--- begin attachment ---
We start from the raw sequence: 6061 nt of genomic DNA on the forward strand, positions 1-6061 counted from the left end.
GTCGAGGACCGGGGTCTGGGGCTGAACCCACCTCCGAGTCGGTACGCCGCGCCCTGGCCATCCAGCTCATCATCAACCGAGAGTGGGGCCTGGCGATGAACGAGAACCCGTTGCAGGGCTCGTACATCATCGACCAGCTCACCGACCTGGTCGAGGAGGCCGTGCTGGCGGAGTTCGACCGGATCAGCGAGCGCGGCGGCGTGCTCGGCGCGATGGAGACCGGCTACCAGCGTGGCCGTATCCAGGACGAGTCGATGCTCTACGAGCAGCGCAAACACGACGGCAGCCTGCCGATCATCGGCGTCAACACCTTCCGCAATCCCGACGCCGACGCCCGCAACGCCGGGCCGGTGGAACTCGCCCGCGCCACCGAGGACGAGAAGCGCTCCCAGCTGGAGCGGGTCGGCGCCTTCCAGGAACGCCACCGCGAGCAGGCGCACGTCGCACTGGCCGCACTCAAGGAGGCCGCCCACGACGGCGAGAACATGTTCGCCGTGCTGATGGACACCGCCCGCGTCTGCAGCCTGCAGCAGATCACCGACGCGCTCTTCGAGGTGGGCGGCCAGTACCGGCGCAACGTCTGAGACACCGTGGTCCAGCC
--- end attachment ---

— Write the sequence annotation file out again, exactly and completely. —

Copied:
We start from the raw sequence: 6061 nt of genomic DNA on the forward strand, positions 1-6061 counted from the left end.
GTCGAGGACCGGGGTCTGGGGCTGAACCCACCTCCGAGTCGGTACGCCGCGCCCTGGCCATCCAGCTCATCATCAACCGAGAGTGGGGCCTGGCGATGAACGAGAACCCGTTGCAGGGCTCGTACATCATCGACCAGCTCACCGACCTGGTCGAGGAGGCCGTGCTGGCGGAGTTCGACCGGATCAGCGAGCGCGGCGGCGTGCTCGGCGCGATGGAGACCGGCTACCAGCGTGGCCGTATCCAGGACGAGTCGATGCTCTACGAGCAGCGCAAACACGACGGCAGCCTGCCGATCATCGGCGTCAACACCTTCCGCAATCCCGACGCCGACGCCCGCAACGCCGGGCCGGTGGAACTCGCCCGCGCCACCGAGGACGAGAAGCGCTCCCAGCTGGAGCGGGTCGGCGCCTTCCAGGAACGCCACCGCGAGCAGGCGCACGTCGCACTGGCCGCACTCAAGGAGGCCGCCCACGACGGCGAGAACATGTTCGCCGTGCTGATGGACACCGCCCGCGTCTGCAGCCTGCAGCAGATCACCGACGCGCTCTTCGAGGTGGGCGGCCAGTACCGGCGCAACGTCTGAGACACCGTGGTCCAGCC